But it isn’t enough to be special. It isn’t enough to be talented, to be beautiful, to be smart. Generations of amazing students have come before you, and have sat in your seats. Some have been good, some have been bad. All have been special.The young man boldly cut straight to the issue at hand. A Dartmouth education, he said, might make you smart or successful, but it won't build character. Noah quoted Martin Luther King Jr:
"But education which stops with efficiency may prove the greatest menace to society. . . . We must remember that intelligence is not enough. Intelligence plus character – that is the goal of true education."Noah spoke about the atrocities committed by hundreds after the ravage of Katrina. But, he said, his purpose was not to condemn them as much as it is to condemn us. He was speaking to the freshman class, but his words apply to you and I just as much as them. Character problems, he said, are an integral part of all of us.
Let's be honest, the differences are in degree. We have the same flaws as the individuals who pillaged New Orleans. Ours haven't been given such free range, but they exist and are part of us all the same.He could have stopped here. People's feelings might have been slightly hurt, but no one would have been unduly upset. But he didn't just stop there. The class president took a deep breath, then said just what he had planned.
The best example of character is Jesus. In the Garden of Gethsemane, just hours before his crucifixion, Jesus prayed, "Father, if thou be willing, remove this cup from me: nevertheless not my will, but thine, be done." He knew the right thing to do. He knew the cost would be agonizing torture and death. He did it anyway. That's character.Noah knew he could still stop now. Sure, he had dropped the Jesus bomb, but anyone would concede that Jesus was a good example of character (even though some would argue that the example Noah had given was not the best). But Noah is a Christian.
Jesus is a good example of character, but He's also much more than that. He is the solution to flawed people like corrupt Dartmouth alums, looters, and me.Now he had done it. A murmur of surprise swept through the crowd. You could almost hear the student's thoughts. "So Jesus is the only solution, huh?" "What a bigot." "Yeah, sure. Save the preachin' for the pulpit." Noah quietly told the assembly that everything they gained from Dartmouth would prove to be superficial in the long run. What really matters, he firmly said, is character.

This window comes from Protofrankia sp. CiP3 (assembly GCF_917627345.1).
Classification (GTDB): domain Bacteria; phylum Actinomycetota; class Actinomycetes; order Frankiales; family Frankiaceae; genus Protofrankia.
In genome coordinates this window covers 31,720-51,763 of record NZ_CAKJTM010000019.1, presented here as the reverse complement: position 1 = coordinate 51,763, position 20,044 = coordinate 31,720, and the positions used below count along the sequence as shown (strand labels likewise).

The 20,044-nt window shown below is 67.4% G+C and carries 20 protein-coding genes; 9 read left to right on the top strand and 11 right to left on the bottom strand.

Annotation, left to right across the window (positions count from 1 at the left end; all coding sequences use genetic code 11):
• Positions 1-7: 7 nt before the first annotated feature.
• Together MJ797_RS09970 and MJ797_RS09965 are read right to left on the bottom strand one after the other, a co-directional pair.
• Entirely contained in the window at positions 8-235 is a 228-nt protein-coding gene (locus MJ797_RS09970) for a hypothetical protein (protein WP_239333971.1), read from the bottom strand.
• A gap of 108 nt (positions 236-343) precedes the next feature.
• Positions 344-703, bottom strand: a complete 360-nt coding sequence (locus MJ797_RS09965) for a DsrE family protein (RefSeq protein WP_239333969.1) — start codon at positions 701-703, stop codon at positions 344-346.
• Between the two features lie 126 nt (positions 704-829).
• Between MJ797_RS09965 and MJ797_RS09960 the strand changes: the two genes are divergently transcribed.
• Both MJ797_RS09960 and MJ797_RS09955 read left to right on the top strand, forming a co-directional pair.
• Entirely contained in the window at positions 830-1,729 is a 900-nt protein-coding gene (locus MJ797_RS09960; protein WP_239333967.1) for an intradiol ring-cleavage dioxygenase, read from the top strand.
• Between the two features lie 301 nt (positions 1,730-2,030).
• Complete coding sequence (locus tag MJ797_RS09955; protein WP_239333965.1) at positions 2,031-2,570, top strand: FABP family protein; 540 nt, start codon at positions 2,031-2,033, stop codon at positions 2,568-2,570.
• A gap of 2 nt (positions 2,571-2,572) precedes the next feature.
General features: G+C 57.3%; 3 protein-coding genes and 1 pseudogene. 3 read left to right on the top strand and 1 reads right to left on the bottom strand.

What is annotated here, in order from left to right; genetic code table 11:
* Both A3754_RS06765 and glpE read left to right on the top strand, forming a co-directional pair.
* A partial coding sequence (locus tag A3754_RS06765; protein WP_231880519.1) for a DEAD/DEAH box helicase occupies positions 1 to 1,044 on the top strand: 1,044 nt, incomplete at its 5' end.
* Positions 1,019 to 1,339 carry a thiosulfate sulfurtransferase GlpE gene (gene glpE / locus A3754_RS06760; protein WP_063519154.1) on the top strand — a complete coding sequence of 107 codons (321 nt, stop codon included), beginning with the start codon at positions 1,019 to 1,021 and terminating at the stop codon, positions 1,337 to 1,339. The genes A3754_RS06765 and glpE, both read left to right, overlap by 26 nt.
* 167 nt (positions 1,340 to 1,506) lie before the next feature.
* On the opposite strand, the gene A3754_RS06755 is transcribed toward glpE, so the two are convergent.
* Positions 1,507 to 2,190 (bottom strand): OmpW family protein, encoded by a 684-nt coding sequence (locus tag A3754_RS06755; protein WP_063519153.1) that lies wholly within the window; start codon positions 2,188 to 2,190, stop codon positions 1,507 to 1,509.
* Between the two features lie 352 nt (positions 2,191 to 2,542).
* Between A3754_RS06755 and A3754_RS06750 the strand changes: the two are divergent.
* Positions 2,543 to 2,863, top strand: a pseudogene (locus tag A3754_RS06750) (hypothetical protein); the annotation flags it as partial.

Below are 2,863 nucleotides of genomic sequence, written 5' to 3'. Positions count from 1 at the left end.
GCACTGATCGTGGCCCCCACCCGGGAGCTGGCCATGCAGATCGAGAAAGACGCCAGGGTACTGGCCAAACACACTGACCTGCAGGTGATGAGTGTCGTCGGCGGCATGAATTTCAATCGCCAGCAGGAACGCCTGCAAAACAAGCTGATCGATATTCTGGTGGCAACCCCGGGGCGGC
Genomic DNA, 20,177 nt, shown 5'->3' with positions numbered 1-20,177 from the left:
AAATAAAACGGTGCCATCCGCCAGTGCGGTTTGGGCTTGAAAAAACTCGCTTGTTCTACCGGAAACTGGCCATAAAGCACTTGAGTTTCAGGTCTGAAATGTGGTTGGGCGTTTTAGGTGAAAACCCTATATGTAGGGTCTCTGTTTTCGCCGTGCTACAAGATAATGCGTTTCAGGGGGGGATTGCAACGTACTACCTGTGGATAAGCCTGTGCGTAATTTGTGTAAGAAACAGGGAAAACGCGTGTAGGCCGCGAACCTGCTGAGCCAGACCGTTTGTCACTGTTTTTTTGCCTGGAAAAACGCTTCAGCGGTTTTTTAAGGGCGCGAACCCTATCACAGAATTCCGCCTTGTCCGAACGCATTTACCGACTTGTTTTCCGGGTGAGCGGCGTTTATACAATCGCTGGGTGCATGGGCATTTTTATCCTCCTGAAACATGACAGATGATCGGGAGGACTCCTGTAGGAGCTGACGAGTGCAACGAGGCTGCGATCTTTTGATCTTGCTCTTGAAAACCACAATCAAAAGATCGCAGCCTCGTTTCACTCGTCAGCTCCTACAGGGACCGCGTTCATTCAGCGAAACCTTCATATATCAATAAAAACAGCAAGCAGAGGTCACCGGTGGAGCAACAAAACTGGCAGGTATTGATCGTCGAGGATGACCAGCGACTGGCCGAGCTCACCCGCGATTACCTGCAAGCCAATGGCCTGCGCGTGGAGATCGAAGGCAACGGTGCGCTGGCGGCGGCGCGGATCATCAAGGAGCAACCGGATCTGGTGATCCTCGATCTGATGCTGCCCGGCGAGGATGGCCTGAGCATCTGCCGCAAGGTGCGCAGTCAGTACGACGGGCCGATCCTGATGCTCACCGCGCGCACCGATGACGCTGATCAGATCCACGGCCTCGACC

Thus, as you begin your four years here, you've got to come to some conclusions about your own character because you won't get it by just going to class. What is the content of your character? Who are you? And how will you become what you need to be?Read the full speech here.
As you might expect, reactions were immediate. The school newspaper began printing anything and everything that students wanted to say. Some were good, some were bad. Riner's opponent in his earlier presidential race was livid. He called Riner bigoted, preachy, zealous . . . you name it. But that's not surprising. After all, he had been trounced by this kid from "backwoods" Kentucky in the last election. In fact, the angry student ended his letter by declaring that students "didn't need to make a decision about Jesus." Now who's preaching? Other students were more open to the controversial remarks. A young Jewish boy said that although he personally disagreed with the point of the speech, he thought that Noah's willingness to use his right of free speech and stand up for something he believed in was commendable. The discussion about this is still in full swing. The blogosphere is abuzz with stories about Noah Riner's "preachiness". It's one thing to read this speech. Noah's words are timeless. But it is quite another thing to see the speech being given. You can download a video taken by Noah's father, Representative Tom Riner, at this link. So take a look! And say a prayer for Noah while you're at it. His e-and-snail mailboxes have been mobbed with congratulations and hate mail. It's very hard for him, since he is starting his junior year and is trying to juggle classes and interviews all at the same time. He would no doubt appreciate it if you would submit a prayer request for him at your local church. Credit: I first saw this at The Rebelution but got other information from the various Dartmouth websites and personally from the Riner family. In Him, D3